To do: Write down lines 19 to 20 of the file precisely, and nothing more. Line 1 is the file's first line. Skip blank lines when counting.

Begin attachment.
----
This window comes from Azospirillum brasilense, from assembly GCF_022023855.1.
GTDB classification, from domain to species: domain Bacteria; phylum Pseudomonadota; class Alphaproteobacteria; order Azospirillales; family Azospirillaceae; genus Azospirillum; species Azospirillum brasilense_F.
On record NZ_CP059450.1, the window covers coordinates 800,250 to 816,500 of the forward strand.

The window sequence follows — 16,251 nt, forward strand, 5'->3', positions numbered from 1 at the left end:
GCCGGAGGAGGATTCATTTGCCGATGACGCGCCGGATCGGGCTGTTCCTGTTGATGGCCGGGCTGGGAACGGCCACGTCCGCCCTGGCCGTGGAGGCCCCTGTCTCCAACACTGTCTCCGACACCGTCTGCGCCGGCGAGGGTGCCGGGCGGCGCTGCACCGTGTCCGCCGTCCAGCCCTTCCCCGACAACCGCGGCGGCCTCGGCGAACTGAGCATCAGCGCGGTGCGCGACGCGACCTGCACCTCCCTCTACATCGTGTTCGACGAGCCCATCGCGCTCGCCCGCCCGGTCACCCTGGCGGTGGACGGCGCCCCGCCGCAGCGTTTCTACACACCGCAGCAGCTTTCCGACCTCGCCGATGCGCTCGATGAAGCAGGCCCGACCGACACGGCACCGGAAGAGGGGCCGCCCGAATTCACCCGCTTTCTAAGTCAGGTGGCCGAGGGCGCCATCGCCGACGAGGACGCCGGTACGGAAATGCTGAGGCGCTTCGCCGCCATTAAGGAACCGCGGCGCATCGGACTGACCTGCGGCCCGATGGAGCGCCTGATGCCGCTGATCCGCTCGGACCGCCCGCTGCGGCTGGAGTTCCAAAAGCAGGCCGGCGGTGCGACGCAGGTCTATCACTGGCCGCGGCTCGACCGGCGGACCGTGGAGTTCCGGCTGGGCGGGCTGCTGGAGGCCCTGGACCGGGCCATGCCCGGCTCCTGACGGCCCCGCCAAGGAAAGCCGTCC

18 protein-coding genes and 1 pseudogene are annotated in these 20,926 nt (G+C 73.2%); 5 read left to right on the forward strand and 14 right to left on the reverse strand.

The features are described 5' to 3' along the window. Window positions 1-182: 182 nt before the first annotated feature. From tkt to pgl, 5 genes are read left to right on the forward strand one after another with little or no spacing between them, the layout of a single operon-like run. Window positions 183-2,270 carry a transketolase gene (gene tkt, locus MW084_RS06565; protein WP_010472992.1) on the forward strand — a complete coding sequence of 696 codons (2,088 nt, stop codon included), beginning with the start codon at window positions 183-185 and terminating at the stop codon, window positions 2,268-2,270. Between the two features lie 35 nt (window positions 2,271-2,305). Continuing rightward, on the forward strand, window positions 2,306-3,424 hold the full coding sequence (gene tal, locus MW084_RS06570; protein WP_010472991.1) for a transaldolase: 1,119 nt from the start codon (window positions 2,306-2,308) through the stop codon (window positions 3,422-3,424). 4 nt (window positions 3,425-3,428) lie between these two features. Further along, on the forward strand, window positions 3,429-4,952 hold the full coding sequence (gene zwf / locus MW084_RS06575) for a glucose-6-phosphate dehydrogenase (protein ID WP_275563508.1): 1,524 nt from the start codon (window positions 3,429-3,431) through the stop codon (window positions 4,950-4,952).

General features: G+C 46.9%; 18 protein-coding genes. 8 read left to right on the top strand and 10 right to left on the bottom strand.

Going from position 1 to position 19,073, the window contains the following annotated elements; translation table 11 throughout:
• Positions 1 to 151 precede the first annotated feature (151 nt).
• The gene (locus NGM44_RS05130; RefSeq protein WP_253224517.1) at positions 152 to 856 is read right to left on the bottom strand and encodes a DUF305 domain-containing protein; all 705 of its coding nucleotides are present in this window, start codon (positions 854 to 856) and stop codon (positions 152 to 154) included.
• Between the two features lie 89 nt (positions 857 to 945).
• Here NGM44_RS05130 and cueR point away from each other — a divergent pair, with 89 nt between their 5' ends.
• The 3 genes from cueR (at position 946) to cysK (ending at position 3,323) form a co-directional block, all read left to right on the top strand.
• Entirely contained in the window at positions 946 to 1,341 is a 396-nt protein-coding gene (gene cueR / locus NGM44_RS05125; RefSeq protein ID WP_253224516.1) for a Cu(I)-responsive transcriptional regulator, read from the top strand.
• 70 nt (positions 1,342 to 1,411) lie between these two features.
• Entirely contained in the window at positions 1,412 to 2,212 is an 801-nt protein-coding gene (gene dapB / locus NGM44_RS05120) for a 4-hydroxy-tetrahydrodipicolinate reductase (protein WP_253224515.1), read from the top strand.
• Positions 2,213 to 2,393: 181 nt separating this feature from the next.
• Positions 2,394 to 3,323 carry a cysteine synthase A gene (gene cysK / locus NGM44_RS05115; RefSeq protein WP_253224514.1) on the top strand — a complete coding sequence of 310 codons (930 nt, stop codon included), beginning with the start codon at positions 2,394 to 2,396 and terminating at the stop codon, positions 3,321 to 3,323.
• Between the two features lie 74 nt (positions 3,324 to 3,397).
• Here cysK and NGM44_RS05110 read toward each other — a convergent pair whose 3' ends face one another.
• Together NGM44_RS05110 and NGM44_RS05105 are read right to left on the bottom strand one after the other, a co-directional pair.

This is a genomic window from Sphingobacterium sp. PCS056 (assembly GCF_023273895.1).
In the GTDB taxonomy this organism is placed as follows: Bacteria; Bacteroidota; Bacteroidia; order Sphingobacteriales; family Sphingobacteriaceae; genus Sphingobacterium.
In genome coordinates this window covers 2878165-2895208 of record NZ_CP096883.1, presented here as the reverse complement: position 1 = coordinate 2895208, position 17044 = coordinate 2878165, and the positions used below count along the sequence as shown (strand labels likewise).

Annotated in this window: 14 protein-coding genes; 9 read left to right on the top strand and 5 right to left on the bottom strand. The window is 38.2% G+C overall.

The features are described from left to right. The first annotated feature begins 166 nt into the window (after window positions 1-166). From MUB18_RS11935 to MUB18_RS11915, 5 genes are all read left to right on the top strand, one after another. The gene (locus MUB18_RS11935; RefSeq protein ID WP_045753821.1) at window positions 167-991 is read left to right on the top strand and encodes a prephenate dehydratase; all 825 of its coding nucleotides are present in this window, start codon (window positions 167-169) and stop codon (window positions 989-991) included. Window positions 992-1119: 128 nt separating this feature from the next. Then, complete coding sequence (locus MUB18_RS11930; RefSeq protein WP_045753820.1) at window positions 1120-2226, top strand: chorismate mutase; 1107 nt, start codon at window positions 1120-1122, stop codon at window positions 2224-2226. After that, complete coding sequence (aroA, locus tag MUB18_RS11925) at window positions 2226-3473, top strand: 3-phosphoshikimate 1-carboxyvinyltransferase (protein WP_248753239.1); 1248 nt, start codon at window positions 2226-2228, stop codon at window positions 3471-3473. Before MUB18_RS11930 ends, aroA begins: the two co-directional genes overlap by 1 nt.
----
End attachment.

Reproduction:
• Positions 2,394 to 3,323 carry a cysteine synthase A gene (gene cysK / locus NGM44_RS05115; RefSeq protein WP_253224514.1) on the top strand — a complete coding sequence of 310 codons (930 nt, stop codon included), beginning with the start codon at positions 2,394 to 2,396 and terminating at the stop codon, positions 3,321 to 3,323.
• Between the two features lie 74 nt (positions 3,324 to 3,397).